The creative brain joins up the dots

A flash of inspiration seems to happen instantaneously but it is not quite as simple as that.  Our brains work quite differently to achieve this moment compared to when we need to think analytically.  What neuroscientists and researchers into creativity have uncovered is that when we think analytically, the brain literally works in a straight line, taking the fastest neurological route from A to B.

Creativity on the other hand, is not about speed or efficiency, and forcing the thinking process can often be frustratingly unsuccessful. The creative brain works in a slow, more meandering process of divergent thinking that looks for and makes connections. It is when the connections eventually come together that the infamous ‘Aha!’ moment of insight happens (Kounios et al, 2009).

Daniel Goleman draws on this research when he writes of this moment, ‘If you measure EEG brain waves during a creative moment, it turns out there is very high gamma activity that spikes 300 milliseconds before the answer comes to us. Gamma activity indicates the binding together of neurons, as far–flung brain cells connect in a new neural network –  as when a new association emerges. Immediately after that gamma spike, the new idea enters our consciousness.’ (Goleman, 2011).

Research also supports what many of us have experienced for ourselves; that classic ‘magic moment’ of insight or a creative idea actually popping into our head when we are under the shower (BBC Horizon, 2013). What feels instantaneous, like a blink of the brain, is actually the result of the much longer process that has been brewing in the unconscious mind. What can you do to foster the creative thinking process and help it to unfold in this way? First of all, it helps to have a period of focussing on the problem, defining it and framing it – this gives your thoughts a sense of purpose. Next, perhaps gather information related to the problem so the neurons have something to work with. Then do something unrelated like taking a walk, having a shower or any other sort of simple easy task that keeps you busy but leaves the mind free to wander and join up the dots. By letting go and leaving space to reflect, that moment of insight or creativity is much more likely to strike.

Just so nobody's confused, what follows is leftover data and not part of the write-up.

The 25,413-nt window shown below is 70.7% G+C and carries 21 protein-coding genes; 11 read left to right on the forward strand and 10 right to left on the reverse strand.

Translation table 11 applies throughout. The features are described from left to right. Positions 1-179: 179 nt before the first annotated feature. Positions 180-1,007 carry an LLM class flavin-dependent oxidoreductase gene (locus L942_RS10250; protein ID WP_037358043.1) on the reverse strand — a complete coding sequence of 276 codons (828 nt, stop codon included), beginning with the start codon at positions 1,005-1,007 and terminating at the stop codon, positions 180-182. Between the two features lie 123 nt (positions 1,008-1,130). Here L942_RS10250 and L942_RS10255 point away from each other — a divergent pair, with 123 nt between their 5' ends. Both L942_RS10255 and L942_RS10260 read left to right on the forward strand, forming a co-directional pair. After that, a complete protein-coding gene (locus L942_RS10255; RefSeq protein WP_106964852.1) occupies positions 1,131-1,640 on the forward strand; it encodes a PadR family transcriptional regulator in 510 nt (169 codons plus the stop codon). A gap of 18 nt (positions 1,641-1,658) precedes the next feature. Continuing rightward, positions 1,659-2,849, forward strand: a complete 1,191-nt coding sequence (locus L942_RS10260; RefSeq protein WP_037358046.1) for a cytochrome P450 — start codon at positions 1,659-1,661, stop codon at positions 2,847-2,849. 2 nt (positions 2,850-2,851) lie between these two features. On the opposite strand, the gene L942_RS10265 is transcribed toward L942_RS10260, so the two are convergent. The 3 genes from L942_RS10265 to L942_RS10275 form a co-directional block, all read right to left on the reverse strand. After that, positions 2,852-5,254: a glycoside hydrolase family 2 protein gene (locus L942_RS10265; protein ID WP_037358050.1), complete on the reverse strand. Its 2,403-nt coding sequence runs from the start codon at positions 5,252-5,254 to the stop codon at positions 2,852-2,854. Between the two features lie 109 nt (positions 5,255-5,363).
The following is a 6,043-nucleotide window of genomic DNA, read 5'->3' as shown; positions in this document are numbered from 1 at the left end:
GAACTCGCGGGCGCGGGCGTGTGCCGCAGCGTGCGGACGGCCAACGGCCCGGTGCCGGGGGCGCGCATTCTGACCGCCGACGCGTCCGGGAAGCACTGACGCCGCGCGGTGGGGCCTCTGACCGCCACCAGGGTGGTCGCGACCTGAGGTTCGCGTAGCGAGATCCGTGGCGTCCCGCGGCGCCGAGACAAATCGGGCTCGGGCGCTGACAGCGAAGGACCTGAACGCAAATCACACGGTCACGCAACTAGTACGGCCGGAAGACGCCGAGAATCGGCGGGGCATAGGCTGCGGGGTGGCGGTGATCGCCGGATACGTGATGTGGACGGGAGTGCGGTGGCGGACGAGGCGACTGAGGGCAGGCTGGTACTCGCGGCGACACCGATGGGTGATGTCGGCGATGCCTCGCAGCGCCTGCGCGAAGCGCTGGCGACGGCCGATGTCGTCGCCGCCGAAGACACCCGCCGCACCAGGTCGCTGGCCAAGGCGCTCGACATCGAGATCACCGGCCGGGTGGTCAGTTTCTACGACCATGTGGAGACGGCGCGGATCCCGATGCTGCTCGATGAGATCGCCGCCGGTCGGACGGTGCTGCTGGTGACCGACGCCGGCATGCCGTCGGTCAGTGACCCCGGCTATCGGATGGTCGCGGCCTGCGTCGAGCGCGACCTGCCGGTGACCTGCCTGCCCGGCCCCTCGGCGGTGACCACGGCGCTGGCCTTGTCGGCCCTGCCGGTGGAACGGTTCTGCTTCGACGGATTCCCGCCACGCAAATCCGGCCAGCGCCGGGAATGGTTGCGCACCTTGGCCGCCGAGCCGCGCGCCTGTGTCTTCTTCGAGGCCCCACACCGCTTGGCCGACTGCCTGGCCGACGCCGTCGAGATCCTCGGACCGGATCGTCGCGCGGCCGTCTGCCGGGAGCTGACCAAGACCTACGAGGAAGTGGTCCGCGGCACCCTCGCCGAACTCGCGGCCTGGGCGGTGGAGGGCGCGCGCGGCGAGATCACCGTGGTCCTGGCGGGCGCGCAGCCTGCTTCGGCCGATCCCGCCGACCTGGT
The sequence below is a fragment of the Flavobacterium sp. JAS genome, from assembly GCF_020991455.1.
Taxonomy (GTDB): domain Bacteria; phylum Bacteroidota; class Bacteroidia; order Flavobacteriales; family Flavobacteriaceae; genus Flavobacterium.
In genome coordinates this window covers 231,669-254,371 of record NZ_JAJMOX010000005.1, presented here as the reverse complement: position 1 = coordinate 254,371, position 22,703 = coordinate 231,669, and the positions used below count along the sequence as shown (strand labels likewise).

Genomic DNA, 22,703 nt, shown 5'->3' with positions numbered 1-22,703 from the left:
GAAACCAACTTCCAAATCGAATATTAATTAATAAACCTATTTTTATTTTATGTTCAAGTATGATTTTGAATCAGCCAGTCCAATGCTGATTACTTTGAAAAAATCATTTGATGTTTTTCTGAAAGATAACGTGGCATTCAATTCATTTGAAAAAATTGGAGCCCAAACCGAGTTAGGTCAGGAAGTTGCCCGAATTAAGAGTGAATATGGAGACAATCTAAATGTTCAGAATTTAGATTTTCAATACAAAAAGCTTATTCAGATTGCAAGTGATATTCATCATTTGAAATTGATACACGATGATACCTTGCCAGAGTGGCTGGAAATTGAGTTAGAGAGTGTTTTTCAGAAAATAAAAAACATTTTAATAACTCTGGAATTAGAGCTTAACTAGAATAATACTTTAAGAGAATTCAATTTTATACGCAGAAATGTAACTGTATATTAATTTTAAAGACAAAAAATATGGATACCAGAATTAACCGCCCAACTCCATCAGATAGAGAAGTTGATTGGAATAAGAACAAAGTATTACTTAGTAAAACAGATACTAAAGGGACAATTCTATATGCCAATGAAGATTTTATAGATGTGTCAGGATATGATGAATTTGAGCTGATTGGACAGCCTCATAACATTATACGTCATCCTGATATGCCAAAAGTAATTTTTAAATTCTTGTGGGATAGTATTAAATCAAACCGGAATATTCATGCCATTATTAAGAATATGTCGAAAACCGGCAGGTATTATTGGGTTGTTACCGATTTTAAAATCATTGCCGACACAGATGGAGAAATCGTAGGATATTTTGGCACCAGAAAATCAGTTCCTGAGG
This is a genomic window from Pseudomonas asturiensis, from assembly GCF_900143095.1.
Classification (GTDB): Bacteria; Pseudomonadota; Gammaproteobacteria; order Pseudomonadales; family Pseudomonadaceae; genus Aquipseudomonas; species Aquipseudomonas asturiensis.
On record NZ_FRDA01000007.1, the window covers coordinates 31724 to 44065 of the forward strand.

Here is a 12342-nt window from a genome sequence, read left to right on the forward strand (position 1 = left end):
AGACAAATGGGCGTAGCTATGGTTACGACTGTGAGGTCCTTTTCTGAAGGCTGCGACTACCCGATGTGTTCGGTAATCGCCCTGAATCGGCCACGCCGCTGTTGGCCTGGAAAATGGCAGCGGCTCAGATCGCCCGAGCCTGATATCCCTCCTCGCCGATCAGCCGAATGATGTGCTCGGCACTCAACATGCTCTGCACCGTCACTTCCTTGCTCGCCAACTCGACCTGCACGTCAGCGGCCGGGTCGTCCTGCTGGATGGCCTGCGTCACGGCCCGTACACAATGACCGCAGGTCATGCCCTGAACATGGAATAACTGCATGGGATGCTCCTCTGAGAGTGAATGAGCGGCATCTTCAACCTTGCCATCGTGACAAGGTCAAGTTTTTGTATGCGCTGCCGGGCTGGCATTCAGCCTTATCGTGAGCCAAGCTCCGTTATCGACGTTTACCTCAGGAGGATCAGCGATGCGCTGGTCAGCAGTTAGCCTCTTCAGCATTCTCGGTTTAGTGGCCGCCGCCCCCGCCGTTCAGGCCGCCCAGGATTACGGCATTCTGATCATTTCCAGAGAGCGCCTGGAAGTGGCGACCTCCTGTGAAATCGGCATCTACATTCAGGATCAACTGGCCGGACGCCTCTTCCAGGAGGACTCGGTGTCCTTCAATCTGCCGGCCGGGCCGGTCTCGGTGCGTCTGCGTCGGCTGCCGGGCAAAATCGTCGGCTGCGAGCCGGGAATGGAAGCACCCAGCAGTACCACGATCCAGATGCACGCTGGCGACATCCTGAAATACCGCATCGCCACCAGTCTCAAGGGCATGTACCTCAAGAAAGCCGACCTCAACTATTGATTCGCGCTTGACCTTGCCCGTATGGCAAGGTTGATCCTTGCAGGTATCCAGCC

Adapted from “Coaching for Innovation – Tools and Techniques for Encouraging New Ideas in the Workplace” by Cristina Bianchi and Maureen Steele (Palgrave MacMillan, 2014) – Chapter 5 – Mindful Listening as Force for Innovation

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